As with all of these cartes in this group of nine bequeathed by David Scott Mitchell to the SLNSW ca 1907, there is no verso inscription which mentions “Port Arthur”, unlike several other photographs of Tasmanian prisoners taken by Nevin, held at the NLA and the QVMAG, which were incorrectly inscribed on verso “Taken at Port Arthur 1874” by an early 20th century archivist (and copyists for the tourist trade), and which subsequently led to misattribution of non-photographer Port Arthur accountant A.H. Boyd (Long 1995 et al). The effect of the misattribution can be seen in the catalogue entry to this collection too, despite the absence of any wording on the cartes themselves relating to Port Arthur.
In August 2009, the catalogue entry was revised and Boyd’s name removed, per this webshot:
The two photographs in this group of nine bear Nevin’s government stamp incorporating the Royal Arms insignia of lion and unicorn rampant, the same insignia which appears on the seal of the Supreme Court of Tasmania, yet the original record entry proposed extraordinary contradictory logic: that the stamped cartes are “copies of originals made by A.H. Boyd.” This statement is nonsense; it has no basis in fact. Whereas photohistorians make an attribution to a photographer if his studio stamp appears on the mount or verso of the photograph, the perversity here is the modalised atrribution of Nevin’s work to the non-photographer A.H. Boyd, despite Nevin’s stamp. As with any other government tender holder, Nevin was required to register ONE trade example, of a photograph per batches of hundreds, and once employed as a full-time civil servant, his use of a nominal stamp was unnecessary. This lack of knowledge of patent registration under tender by photographers contributed to researchers’ (eg. Chris Long) serious errors in deflecting Nevin’s attribution in 1995. Long has since pleaded ignorance of the facts, but his cohort has closed ranks around him in a pretense of support while bleeding the error for all its worth . See the latest attempt at the NLA’s full record online catalogue for their 83 holdings of Nevin’s mugshots, which references A.H. Boyd. The record until 2007 was headed with Nevin’s name; since then the deeply aspirational, sycophantic and opportunistic Julia Clark has talked her way into Nevin’s life (and ours, which is her point) with a student “essay” purporting to be research about Boyd that borders on hysteria and screams through a psychosis, and for what? The promotion of this particular prison official Boyd as an “ARTIST”????? Or self-promotion by Clark, hoping to call herself one day Dr Clark? Her foolishness is narcissistic and not without pathos. See this article A Question of Stupidity and the NLA.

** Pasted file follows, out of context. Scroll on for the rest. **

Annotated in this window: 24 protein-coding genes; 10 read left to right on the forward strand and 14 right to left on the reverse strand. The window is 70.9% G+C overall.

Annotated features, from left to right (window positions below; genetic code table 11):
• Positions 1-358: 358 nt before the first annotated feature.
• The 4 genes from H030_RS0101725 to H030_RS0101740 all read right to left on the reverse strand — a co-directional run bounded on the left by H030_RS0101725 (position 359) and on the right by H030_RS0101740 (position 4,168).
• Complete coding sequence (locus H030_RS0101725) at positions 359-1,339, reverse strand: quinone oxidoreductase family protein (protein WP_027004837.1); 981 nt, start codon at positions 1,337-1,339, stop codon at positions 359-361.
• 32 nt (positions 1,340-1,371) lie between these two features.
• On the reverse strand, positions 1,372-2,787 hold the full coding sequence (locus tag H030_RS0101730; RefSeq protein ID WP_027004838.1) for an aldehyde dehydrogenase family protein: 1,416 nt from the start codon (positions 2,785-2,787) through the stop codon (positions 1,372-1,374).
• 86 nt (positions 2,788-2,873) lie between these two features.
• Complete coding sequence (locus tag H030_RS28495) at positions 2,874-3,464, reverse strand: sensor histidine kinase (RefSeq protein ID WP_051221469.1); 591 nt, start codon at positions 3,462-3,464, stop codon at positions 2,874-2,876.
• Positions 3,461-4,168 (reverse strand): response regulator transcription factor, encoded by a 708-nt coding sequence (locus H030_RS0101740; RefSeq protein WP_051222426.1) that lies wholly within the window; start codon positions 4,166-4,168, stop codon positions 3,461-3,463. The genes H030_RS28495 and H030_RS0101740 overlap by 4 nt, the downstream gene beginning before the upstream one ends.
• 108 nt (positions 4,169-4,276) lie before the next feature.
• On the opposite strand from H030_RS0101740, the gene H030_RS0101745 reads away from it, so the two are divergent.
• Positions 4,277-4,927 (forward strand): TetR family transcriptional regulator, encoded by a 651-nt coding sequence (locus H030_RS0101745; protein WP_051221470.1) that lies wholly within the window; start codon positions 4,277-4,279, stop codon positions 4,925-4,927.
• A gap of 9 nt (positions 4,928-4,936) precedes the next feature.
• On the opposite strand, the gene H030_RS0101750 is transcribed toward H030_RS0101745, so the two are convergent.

The association of the non-photographer A.H. Boyd with Nevin’s name is a PARASITIC ATTRIBUTION. It derives principally from a chain of references by late 1990s commentators (Long, Reeder, Ennis, Crombie) to a sentence in an unpublished children’s fictional tale about a school holiday at Port Arthur written in the 1930s by a niece of Boyd – a tale which does NOT mention Boyd by name, nor does it mention the photographing of prisoners. Chris Long (TMAG 1995) founded his belief in Boyd on this piece of fiction, created a “darkroom” and photographic paraphanalia as Boyd’s and coupled it with the assertion that the Port Arthur prison official A.H. Boyd not only ordered equipment to take photographs of prisoners (as a sort of amateur one-off ethnographic portfolio), he photographed them himself, despite the fact A.H. Boyd was never known to be a photographer in his own life-time, and there are NO works in existence by A.H. Boyd. The extant 300 prisoner cartes are nothing more than random estrays of more than 3000 prisoners photographed by the Nevin brothers: they each depict men who were habitual offenders and recidivists whose repeat offences earned them a further sentence and a mugshot by Nevin on incarceration, and over a decade from 1873 to 1884. Boyd left the position of Commandant at Port Arthur in December 1873, and played no role in the Colonial Government’s police and prison photography.